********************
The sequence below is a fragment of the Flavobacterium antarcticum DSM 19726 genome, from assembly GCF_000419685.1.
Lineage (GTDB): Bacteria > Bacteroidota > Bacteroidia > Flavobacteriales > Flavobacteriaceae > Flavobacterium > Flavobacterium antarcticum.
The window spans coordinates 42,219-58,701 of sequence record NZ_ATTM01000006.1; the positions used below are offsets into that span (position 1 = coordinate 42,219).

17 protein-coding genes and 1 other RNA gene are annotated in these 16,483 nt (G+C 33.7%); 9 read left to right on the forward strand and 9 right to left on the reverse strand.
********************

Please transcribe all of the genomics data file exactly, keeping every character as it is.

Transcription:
The sequence below is a fragment of the Flavobacterium antarcticum DSM 19726 genome, from assembly GCF_000419685.1.
Lineage (GTDB): Bacteria > Bacteroidota > Bacteroidia > Flavobacteriales > Flavobacteriaceae > Flavobacterium > Flavobacterium antarcticum.
The window spans coordinates 42,219-58,701 of sequence record NZ_ATTM01000006.1; the positions used below are offsets into that span (position 1 = coordinate 42,219).

17 protein-coding genes and 1 other RNA gene are annotated in these 16,483 nt (G+C 33.7%); 9 read left to right on the forward strand and 9 right to left on the reverse strand.